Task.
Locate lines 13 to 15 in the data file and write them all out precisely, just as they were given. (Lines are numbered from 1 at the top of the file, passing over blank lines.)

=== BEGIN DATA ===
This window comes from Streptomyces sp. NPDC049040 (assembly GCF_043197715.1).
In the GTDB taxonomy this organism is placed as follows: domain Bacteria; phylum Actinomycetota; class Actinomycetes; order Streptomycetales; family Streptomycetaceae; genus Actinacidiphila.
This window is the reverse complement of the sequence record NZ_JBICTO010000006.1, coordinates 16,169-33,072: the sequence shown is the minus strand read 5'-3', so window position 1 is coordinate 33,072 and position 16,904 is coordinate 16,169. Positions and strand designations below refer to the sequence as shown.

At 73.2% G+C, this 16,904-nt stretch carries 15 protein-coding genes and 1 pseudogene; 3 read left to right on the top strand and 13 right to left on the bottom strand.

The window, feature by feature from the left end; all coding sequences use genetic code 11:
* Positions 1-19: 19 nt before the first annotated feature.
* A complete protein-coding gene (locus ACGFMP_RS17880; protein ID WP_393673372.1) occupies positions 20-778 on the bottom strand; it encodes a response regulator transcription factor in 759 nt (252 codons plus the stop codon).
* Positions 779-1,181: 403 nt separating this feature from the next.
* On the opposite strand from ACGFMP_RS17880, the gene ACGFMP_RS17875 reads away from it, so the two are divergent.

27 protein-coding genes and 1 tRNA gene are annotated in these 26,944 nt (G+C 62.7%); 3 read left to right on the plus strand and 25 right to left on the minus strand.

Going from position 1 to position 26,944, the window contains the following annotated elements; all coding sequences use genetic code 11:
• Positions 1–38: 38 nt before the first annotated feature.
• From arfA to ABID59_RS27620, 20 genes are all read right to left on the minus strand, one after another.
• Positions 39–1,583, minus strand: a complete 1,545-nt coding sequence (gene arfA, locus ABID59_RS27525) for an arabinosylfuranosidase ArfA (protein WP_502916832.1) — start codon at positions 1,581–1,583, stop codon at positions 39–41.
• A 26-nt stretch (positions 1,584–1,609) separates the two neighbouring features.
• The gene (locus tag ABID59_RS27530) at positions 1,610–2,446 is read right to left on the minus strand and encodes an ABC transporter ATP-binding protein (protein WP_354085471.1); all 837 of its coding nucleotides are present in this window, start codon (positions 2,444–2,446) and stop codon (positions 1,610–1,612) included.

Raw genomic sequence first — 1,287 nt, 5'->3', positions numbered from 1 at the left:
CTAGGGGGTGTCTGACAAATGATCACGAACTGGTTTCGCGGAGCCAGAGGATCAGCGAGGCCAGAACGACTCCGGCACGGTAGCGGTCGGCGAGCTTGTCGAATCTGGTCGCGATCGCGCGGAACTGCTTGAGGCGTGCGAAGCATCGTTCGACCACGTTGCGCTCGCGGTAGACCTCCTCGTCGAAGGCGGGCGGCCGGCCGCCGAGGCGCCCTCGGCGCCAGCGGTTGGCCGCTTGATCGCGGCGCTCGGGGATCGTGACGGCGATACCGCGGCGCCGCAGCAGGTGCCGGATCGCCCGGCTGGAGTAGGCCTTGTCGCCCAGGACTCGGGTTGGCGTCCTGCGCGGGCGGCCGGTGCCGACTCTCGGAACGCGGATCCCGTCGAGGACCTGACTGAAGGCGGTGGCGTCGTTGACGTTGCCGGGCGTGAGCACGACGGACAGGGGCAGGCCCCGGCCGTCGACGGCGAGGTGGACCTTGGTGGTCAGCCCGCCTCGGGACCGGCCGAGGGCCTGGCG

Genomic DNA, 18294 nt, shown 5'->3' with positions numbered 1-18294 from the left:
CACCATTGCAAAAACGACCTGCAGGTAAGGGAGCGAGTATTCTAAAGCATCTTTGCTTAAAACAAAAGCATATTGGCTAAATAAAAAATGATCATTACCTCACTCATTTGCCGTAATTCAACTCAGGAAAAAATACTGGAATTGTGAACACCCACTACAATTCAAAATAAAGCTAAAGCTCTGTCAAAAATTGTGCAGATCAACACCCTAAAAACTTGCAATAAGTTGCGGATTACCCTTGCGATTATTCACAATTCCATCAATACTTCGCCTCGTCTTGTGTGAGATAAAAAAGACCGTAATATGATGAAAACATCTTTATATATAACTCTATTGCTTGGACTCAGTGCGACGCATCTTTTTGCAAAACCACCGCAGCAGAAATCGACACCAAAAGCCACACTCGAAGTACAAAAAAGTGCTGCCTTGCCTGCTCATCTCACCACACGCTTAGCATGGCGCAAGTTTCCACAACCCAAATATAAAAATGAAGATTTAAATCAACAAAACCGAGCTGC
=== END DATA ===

• From arfA to ABID59_RS27620, 20 genes are all read right to left on the minus strand, one after another.
• Positions 39–1,583, minus strand: a complete 1,545-nt coding sequence (gene arfA, locus ABID59_RS27525) for an arabinosylfuranosidase ArfA (protein WP_502916832.1) — start codon at positions 1,581–1,583, stop codon at positions 39–41.
• A 26-nt stretch (positions 1,584–1,609) separates the two neighbouring features.